The Homeowners Column

The Homeowners Column

Formosan Termites And Bagged Mulch

Photo of Sandra Mason

Sandra Mason
State Master Gardener Coordinator

"Good news about someone never gets past the door, but bad news will travel a thousand leagues away," according to a Chinese proverb. The Chinese had no idea how right they were now that we have email. Information travels fast and misinformation travels even faster. Recently a volcano of emails erupted this week about Formosan termites infesting bagged mulch from Louisiana.

It's time to put this urban legend to rest, but first I must get on my soap box. We should all be getting our mulch from the Landscape Recycling Center (LRC) in Urbana or comparable place in your area whenever possibleand not buying it in bags. LRC has excellent products and it's a much more environmentally sound source.That said.

The concern for spreading Formosan termites in bagged mulch from Louisiana is greatly exaggerated. We certainly do not want Formosan termites. Our native ones cause us enough grief. Formosans tend to have huge colonies that can do a great deal of damage so of course people would be worried about their spread.

First Louisiana is under a strict quarantine for the movement of wood. These websites discuss this a bit further way I understand it the quarantine is being strictly monitored. The southern states don't want to move termites around in their states either. Now we all know there are unethical and illegal folks out there so I would definitely refrain from buying cheap mulch off the back of someone's truck unless you know where it came from.Reusing wood such as railroad ties and lumber and moving firewood is much more likely to spread termites. Wood from infested parishes (counties) is being sent to designated landfills within the quarantined area.

Let me step back onto my soapbox for a moment. Never, ever, ever move firewood long distances. Firewood can be a source for many nasty insect pests such as gypsy moth, pine wilt nematode, emerald ash borer and long horned beetle. If you are ever tempted, give me a call and I will do my best to talk you out of it. Plus entomologists can figure out where an insect infestation started. Do you really want to be the person that infested your neighborhood?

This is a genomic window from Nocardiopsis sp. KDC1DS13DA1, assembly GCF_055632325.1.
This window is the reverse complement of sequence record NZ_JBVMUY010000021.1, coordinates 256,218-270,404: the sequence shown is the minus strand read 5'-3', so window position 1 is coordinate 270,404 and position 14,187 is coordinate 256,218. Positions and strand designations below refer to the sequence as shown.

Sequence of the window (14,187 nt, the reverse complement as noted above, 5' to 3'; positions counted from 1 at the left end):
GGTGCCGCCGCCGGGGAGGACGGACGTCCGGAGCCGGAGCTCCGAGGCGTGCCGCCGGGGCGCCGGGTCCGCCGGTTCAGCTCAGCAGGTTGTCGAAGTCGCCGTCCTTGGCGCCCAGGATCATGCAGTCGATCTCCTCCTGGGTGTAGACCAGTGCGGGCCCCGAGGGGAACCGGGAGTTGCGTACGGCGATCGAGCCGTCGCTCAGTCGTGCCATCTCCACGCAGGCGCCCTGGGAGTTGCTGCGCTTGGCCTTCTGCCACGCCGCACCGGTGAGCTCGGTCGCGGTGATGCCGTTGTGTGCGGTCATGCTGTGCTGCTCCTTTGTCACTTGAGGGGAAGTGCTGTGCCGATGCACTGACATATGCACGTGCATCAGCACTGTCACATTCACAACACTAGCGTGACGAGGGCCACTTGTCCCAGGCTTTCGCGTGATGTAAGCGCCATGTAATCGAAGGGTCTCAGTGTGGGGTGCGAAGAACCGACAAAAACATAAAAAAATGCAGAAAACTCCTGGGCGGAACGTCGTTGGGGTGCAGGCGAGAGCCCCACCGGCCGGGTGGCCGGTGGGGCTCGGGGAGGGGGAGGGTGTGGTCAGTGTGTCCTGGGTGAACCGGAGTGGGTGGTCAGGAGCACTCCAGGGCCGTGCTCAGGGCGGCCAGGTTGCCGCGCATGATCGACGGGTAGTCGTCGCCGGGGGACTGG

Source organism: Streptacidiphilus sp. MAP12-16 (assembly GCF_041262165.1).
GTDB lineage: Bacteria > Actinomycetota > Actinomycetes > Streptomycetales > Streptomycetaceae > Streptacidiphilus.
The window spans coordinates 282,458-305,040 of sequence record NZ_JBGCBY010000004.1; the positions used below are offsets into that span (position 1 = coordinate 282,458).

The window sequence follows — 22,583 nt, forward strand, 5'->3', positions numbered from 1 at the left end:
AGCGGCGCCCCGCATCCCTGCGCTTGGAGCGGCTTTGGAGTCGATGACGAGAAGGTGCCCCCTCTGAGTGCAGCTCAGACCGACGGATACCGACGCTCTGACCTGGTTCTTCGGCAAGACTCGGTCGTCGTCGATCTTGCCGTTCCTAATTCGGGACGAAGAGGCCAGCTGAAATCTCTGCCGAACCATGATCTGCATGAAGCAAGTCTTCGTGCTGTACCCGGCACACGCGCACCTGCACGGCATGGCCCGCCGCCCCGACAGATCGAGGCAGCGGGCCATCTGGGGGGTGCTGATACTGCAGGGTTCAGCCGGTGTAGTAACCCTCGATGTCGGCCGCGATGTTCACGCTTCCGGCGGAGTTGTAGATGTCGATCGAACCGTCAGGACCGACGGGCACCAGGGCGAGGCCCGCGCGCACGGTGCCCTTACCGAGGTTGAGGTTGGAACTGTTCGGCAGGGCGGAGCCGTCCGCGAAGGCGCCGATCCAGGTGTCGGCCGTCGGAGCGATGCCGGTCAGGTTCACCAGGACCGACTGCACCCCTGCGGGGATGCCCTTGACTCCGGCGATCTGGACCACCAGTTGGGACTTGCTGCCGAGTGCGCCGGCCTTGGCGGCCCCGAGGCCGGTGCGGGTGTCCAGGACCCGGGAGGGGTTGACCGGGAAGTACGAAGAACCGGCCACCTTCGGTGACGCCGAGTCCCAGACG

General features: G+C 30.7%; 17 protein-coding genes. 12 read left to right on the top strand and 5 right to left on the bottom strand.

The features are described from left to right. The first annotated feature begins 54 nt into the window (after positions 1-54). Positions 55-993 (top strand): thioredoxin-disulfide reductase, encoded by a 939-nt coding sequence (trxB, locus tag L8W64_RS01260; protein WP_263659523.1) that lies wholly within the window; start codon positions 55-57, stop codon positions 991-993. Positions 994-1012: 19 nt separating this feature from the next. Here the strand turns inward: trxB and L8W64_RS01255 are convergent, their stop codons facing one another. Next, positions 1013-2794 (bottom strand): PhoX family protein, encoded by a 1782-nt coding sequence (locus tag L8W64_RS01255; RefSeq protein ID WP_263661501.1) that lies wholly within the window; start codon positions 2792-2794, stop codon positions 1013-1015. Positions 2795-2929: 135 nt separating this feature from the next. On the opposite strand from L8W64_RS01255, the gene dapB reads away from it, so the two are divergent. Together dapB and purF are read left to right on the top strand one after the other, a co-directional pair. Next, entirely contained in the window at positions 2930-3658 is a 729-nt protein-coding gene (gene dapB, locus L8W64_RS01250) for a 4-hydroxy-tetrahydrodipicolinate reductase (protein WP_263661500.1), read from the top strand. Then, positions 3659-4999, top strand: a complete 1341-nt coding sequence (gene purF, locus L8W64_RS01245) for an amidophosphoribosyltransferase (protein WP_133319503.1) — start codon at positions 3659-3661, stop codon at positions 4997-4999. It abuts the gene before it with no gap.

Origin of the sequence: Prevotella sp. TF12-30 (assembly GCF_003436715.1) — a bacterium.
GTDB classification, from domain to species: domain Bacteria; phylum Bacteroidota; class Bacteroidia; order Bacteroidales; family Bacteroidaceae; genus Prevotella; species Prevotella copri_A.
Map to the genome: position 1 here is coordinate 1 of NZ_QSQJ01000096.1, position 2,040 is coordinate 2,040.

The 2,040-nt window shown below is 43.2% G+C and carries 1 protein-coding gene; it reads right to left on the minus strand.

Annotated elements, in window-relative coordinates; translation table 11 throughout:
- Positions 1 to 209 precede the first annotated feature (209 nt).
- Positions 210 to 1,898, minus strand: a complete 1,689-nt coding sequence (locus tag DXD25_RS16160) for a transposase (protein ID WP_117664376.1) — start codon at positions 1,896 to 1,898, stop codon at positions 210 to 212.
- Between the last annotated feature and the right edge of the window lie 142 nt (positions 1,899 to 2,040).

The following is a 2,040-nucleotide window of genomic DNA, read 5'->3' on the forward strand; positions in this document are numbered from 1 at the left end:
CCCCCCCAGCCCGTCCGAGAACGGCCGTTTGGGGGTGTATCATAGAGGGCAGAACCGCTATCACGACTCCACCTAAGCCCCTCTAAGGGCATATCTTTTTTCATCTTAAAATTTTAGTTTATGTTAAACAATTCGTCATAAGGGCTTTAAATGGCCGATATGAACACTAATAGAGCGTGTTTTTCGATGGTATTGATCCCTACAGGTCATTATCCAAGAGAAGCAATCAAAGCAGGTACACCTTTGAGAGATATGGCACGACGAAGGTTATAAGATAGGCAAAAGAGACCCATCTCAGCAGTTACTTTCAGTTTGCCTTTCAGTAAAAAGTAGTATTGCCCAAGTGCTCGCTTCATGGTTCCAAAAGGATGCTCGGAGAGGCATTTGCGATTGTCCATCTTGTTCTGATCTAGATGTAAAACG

In addition Formosan termites are a sub-tropical species andmore than likely will not survive our winters and probably wouldn't survive the mulching and bagging process all that well either.Now we allknow that a lack of winter hardiness doesn't always hold true. The monstrous vine kudzu that can eat homes and slow moving people has shown how ranges can expand but over many years and not one season. Incorrectlystated in the reoccurringemail was that thereare no controls for Formosan termites which is completely incorrect. Control such as baiting or perimeter pesticide barriers is similar to what we use for our native termites. Here is a website from the University of Florida about Formosan termites

Some general guidelines to reduce termites of any kind:

  • Any structural wood at or near ground level should be pressure-treated with a wood preservative.
  • Leave at least one foot around home foundation that is clear of plants and mulch.
  • Make sure rain gutters work properly so rain water drains quickly.
  • Soil next to home should slope away so water does not stand.
  • Sprinklers should not wet exterior of home.
  • Promptly fix leaks in the basement, roof, water heater, appliances, and other sources inside your home.
  • Remove all wooden grade stakes, form boards, supports, and scrap wood after finishing construction or remodeling.

So for nowlet's relax and enjoyour upcoming spring with our usual list of concerns: rabbits, frost, rain, etc.and leave this one buried in the urban legend archives.

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